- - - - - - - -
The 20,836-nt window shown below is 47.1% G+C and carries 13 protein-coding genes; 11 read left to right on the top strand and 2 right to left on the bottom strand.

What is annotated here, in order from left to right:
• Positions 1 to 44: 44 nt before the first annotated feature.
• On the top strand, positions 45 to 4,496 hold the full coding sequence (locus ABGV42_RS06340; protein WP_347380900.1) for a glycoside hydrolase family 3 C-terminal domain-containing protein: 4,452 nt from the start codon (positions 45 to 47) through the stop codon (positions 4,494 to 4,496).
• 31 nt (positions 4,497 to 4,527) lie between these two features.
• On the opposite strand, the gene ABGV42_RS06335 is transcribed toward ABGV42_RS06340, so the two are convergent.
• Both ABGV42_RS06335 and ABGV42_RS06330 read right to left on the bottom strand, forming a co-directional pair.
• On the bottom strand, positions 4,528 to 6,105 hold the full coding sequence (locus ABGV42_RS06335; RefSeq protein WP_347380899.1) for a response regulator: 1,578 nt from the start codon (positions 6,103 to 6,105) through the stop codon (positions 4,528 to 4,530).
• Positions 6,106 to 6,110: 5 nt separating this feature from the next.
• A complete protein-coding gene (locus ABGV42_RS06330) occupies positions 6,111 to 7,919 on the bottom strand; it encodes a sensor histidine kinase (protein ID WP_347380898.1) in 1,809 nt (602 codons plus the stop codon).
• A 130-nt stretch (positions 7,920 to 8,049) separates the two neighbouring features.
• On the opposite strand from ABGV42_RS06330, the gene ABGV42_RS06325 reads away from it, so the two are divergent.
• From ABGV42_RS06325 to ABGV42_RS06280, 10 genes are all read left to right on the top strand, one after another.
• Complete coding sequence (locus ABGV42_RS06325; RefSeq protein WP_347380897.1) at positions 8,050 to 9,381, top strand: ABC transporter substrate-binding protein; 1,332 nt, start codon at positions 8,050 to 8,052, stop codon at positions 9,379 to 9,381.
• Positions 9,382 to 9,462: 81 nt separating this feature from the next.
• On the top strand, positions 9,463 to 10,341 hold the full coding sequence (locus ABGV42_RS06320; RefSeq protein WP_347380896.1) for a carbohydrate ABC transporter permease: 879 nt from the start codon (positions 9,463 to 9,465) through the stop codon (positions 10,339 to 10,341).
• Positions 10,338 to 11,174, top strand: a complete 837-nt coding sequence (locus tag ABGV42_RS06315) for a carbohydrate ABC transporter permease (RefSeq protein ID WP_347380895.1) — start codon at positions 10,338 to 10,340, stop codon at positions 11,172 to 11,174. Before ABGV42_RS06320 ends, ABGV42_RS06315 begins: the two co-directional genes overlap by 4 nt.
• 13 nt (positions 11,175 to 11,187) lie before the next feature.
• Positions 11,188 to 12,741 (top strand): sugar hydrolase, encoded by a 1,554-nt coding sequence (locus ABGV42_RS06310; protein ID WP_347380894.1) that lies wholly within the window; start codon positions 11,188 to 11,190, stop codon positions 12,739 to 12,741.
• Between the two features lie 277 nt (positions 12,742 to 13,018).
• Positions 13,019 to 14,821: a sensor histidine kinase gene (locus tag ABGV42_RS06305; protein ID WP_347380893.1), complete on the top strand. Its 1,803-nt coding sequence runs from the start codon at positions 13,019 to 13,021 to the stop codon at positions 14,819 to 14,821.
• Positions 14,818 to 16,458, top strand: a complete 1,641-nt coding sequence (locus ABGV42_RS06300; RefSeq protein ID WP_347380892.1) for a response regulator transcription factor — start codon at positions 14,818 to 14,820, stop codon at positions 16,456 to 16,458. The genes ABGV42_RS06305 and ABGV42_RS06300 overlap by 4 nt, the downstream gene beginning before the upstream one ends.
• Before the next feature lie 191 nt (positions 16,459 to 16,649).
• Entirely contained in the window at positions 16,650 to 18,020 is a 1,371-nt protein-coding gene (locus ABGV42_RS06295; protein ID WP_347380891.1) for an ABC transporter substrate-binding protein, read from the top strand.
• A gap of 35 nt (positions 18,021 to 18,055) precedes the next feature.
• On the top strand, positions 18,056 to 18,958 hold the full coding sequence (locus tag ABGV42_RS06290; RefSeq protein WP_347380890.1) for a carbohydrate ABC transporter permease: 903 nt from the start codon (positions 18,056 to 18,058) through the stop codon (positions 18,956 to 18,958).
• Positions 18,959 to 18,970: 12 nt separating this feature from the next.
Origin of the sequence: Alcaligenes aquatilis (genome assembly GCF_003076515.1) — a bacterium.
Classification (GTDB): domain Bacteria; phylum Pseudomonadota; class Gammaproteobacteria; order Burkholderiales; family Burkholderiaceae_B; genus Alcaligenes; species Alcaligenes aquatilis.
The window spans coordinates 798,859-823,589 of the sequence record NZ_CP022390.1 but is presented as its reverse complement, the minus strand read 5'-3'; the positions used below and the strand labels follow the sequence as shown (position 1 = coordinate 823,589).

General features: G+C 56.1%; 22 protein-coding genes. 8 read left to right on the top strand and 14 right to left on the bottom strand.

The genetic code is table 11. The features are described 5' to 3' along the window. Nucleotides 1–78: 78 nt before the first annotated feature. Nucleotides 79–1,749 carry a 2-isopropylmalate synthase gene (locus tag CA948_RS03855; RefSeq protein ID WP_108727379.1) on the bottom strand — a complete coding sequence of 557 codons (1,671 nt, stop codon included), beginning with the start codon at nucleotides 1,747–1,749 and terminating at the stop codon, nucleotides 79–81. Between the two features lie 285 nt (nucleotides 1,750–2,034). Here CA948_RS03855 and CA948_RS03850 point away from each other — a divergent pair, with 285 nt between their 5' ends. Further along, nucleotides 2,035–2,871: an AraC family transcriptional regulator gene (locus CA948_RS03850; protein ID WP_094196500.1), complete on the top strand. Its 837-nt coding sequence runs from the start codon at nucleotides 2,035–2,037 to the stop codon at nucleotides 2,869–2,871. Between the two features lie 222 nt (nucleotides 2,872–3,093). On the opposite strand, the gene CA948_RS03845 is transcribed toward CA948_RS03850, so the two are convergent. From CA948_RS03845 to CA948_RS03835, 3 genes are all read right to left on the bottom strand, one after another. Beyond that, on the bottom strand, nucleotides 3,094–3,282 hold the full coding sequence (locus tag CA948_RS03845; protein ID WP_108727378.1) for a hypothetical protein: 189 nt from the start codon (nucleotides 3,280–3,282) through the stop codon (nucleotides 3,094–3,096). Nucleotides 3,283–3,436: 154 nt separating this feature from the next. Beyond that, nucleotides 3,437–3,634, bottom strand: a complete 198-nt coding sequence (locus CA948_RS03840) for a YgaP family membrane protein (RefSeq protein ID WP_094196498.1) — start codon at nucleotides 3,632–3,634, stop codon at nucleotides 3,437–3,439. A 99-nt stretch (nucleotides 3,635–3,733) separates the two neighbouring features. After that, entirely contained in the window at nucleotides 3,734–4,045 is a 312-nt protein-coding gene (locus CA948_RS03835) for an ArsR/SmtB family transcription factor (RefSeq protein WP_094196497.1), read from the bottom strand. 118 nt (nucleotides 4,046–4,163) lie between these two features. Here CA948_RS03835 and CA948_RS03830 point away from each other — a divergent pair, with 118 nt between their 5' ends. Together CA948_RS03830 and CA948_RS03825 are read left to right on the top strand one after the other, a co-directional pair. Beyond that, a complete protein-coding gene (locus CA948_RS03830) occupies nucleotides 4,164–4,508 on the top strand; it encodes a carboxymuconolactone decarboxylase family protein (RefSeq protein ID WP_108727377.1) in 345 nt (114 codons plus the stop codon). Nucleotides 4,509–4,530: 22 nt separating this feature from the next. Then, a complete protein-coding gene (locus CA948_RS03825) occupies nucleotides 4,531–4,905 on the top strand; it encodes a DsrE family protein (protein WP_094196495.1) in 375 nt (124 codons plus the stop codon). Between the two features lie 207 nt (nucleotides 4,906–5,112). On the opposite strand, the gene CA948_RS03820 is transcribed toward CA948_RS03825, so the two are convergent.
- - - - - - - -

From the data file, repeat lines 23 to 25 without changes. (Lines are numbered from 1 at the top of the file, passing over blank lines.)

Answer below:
• Before the next feature lie 191 nt (positions 16,459 to 16,649).
• Entirely contained in the window at positions 16,650 to 18,020 is a 1,371-nt protein-coding gene (locus ABGV42_RS06295; protein ID WP_347380891.1) for an ABC transporter substrate-binding protein, read from the top strand.
• A gap of 35 nt (positions 18,021 to 18,055) precedes the next feature.